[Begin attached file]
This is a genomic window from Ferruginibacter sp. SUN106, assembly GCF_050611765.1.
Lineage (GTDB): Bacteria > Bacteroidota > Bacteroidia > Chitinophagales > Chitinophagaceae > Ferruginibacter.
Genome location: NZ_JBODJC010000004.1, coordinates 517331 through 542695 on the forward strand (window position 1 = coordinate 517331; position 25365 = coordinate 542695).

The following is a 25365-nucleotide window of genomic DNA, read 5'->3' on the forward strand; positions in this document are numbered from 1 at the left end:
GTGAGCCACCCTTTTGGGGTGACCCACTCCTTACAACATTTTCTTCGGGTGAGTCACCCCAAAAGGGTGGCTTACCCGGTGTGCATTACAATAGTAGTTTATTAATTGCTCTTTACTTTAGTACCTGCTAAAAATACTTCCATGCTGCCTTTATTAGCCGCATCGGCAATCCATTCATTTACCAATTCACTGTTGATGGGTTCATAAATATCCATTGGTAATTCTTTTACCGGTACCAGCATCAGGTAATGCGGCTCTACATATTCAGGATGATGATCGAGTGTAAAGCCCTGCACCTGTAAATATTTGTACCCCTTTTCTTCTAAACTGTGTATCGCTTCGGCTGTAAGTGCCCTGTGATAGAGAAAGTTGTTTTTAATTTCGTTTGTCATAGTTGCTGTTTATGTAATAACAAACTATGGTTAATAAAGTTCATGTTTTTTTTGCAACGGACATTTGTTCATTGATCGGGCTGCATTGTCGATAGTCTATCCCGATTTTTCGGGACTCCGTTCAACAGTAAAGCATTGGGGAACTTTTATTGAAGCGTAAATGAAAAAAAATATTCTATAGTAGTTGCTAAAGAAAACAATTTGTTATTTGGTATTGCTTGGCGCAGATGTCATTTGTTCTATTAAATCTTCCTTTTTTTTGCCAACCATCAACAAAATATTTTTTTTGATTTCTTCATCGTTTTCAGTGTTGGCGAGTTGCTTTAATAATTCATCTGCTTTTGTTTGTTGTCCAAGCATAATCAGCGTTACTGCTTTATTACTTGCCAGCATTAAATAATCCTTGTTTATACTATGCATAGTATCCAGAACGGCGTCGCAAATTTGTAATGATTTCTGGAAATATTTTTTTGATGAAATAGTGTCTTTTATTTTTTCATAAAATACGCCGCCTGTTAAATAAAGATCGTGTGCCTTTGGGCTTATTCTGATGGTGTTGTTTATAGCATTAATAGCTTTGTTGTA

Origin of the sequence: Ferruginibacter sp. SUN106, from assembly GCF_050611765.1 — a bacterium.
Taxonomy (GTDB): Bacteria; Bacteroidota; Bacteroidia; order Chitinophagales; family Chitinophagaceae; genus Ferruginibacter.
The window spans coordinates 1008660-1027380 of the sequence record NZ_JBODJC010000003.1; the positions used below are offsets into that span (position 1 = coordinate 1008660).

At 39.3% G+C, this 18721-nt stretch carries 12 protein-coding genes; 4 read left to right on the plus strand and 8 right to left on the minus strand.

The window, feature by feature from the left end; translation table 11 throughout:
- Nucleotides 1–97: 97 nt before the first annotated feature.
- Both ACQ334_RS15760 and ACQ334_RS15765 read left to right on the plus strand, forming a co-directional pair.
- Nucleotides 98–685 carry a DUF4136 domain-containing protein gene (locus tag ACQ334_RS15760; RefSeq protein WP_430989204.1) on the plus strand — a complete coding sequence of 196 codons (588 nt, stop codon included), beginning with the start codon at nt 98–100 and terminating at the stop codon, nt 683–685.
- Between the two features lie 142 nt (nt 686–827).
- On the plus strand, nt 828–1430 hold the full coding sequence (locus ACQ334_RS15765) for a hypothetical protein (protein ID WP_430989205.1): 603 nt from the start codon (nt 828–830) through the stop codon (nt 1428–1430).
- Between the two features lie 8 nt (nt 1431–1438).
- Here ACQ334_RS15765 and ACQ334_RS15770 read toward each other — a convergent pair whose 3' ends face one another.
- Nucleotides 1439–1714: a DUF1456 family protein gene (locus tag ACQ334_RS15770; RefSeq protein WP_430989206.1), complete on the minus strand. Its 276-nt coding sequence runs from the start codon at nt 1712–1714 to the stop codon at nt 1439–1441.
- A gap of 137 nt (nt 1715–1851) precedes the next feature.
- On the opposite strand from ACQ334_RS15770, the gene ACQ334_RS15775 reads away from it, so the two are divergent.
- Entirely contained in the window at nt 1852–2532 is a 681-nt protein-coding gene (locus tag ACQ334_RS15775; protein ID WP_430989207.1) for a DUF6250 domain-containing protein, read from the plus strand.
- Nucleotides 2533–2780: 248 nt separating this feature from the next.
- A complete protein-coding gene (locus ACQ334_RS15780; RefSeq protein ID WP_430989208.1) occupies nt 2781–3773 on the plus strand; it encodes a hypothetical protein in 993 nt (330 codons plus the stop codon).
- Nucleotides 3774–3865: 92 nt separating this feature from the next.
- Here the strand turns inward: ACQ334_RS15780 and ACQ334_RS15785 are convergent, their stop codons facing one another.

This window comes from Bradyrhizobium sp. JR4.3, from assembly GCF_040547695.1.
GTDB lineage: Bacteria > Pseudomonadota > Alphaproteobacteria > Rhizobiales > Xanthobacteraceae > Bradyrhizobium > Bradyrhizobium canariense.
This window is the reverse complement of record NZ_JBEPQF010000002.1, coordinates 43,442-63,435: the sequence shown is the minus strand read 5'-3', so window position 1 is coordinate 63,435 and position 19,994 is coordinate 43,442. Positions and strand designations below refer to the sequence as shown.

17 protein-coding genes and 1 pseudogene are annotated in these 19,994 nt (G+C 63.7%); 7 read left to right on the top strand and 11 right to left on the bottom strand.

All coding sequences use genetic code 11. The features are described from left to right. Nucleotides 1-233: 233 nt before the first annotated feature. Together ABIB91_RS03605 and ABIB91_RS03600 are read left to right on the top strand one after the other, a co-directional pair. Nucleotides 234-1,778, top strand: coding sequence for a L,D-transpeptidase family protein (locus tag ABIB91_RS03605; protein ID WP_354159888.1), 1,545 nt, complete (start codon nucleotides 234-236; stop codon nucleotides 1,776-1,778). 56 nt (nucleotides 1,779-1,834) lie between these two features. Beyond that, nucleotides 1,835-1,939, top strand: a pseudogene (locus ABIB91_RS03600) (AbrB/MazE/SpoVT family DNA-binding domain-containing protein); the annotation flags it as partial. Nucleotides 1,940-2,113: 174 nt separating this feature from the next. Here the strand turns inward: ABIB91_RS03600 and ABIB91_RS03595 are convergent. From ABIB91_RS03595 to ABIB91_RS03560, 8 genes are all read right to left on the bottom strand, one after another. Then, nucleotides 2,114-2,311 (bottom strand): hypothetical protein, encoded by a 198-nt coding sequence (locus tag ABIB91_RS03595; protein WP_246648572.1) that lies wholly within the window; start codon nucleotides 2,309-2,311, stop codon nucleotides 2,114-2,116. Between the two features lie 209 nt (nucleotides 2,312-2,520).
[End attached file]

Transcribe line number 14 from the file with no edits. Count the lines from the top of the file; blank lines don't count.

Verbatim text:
- Between the two features lie 142 nt (nt 686–827).